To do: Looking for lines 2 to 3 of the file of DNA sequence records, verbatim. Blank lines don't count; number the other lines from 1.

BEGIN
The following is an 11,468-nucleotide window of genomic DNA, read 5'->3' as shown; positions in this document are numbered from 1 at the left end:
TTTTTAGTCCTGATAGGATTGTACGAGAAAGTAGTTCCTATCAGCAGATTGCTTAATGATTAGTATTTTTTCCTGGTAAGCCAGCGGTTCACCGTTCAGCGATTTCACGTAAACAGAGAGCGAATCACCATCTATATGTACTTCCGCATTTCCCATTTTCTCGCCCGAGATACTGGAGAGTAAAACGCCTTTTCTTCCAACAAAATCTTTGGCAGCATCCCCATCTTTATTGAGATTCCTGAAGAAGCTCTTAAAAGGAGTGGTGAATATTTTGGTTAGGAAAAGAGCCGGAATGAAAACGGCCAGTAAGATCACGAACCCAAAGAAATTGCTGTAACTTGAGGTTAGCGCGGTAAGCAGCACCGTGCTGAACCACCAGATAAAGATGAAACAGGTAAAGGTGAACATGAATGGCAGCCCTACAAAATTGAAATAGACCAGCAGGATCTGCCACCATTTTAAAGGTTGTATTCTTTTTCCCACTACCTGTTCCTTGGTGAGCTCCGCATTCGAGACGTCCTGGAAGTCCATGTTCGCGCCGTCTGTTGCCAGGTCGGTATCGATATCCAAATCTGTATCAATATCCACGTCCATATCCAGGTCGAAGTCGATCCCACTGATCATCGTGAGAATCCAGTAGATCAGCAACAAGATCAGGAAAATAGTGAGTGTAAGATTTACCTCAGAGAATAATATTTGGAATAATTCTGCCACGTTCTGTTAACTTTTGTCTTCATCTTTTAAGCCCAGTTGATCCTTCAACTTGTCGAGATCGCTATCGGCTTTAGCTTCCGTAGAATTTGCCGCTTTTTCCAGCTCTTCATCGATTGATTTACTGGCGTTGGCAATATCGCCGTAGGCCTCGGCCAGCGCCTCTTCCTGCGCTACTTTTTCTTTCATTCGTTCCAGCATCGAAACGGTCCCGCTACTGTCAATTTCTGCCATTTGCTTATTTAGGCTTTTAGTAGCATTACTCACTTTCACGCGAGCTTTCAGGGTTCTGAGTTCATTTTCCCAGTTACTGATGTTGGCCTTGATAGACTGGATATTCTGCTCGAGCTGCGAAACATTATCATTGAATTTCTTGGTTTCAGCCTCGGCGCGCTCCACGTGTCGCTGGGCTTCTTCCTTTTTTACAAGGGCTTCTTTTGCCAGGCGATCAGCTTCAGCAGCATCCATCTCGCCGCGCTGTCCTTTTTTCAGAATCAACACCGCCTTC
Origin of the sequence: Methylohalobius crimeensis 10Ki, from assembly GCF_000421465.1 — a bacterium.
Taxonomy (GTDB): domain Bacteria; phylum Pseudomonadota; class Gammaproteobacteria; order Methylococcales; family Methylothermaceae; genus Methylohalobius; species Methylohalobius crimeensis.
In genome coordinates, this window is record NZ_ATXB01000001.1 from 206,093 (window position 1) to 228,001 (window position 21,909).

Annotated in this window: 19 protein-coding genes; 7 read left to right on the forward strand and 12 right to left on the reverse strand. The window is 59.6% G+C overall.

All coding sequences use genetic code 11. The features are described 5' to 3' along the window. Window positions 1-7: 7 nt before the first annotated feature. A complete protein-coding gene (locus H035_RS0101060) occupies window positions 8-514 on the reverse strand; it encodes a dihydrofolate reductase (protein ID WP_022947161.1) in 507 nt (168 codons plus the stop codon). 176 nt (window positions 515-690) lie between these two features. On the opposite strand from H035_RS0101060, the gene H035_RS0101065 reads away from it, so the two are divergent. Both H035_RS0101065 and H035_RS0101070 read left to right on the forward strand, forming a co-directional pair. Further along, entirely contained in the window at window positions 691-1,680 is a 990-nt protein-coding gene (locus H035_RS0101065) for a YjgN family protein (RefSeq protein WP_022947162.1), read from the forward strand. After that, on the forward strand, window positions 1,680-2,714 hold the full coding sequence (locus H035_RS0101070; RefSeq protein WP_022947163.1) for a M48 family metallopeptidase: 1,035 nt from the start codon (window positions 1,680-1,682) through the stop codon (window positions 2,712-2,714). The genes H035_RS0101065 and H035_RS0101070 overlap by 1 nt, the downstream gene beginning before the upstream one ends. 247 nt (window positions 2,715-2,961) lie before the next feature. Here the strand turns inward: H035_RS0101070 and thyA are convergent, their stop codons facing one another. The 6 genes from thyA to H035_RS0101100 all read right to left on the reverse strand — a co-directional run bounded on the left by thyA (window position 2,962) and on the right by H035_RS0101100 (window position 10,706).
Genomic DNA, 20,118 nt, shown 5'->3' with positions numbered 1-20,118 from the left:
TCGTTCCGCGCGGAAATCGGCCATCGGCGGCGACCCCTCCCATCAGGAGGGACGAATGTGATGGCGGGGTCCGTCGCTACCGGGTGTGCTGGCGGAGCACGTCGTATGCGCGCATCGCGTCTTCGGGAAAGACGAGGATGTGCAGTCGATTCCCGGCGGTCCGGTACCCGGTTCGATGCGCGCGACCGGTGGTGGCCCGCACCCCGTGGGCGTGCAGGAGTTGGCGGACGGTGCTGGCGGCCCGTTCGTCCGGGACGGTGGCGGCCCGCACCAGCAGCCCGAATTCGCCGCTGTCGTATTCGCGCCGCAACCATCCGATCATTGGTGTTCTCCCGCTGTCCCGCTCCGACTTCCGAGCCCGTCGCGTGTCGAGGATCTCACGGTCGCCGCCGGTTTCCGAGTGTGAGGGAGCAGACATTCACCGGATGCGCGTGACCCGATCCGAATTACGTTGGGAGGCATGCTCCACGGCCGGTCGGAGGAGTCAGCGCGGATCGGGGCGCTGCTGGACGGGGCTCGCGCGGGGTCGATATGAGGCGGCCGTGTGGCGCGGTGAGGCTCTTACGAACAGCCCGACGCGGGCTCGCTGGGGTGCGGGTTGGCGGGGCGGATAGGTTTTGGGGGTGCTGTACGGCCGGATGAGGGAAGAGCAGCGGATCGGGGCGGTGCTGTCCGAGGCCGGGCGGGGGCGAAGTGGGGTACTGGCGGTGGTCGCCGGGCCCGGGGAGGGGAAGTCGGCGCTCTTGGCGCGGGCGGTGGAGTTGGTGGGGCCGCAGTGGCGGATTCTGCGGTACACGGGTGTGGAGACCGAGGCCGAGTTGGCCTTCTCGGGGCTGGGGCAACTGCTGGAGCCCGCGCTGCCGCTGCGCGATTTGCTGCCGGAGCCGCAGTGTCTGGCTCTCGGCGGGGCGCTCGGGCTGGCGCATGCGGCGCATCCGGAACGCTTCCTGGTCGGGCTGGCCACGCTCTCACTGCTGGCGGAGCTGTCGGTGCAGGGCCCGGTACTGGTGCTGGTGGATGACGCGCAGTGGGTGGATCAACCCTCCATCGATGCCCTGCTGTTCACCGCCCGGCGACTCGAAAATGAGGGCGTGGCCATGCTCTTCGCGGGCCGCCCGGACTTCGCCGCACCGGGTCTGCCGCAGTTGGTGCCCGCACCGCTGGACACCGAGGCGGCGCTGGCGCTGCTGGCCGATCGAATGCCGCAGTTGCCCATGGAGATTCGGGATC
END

TTTTTAGTCCTGATAGGATTGTACGAGAAAGTAGTTCCTATCAGCAGATTGCTTAATGATTAGTATTTTTTCCTGGTAAGCCAGCGGTTCACCGTTCAGCGATTTCACGTAAACAGAGAGCGAATCACCATCTATATGTACTTCCGCATTTCCCATTTTCTCGCCCGAGATACTGGAGAGTAAAACGCCTTTTCTTCCAACAAAATCTTTGGCAGCATCCCCATCTTTATTGAGATTCCTGAAGAAGCTCTTAAAAGGAGTGGTGAATATTTTGGTTAGGAAAAGAGCCGGAATGAAAACGGCCAGTAAGATCACGAACCCAAAGAAATTGCTGTAACTTGAGGTTAGCGCGGTAAGCAGCACCGTGCTGAACCACCAGATAAAGATGAAACAGGTAAAGGTGAACATGAATGGCAGCCCTACAAAATTGAAATAGACCAGCAGGATCTGCCACCATTTTAAAGGTTGTATTCTTTTTCCCACTACCTGTTCCTTGGTGAGCTCCGCATTCGAGACGTCCTGGAAGTCCATGTTCGCGCCGTCTGTTGCCAGGTCGGTATCGATATCCAAATCTGTATCAATATCCACGTCCATATCCAGGTCGAAGTCGATCCCACTGATCATCGTGAGAATCCAGTAGATCAGCAACAAGATCAGGAAAATAGTGAGTGTAAGATTTACCTCAGAGAATAATATTTGGAATAATTCTGCCACGTTCTGTTAACTTTTGTCTTCATCTTTTAAGCCCAGTTGATCCTTCAACTTGTCGAGATCGCTATCGGCTTTAGCTTCCGTAGAATTTGCCGCTTTTTCCAGCTCTTCATCGATTGATTTACTGGCGTTGGCAATATCGCCGTAGGCCTCGGCCAGCGCCTCTTCCTGCGCTACTTTTTCTTTCATTCGTTCCAGCATCGAAACGGTCCCGCTACTGTCAATTTCTGCCATTTGCTTATTTAGGCTTTTAGTAGCATTACTCACTTTCACGCGAGCTTTCAGGGTTCTGAGTTCATTTTCCCAGTTACTGATGTTGGCCTTGATAGACTGGATATTCTGCTCGAGCTGCGAAACATTATCATTGAATTTCTTGGTTTCAGCCTCGGCGCGCTCCACGTGTCGCTGGGCTTCTTCCTTTTTTACAAGGGCTTCTTTTGCCAGGCGATCAGCTTCAGCAGCATCCATCTCGCCGCGCTGTCCTTTTTTCAGAATCAACACCGCCTTC
Origin of the sequence: Methylohalobius crimeensis 10Ki, from assembly GCF_000421465.1 — a bacterium.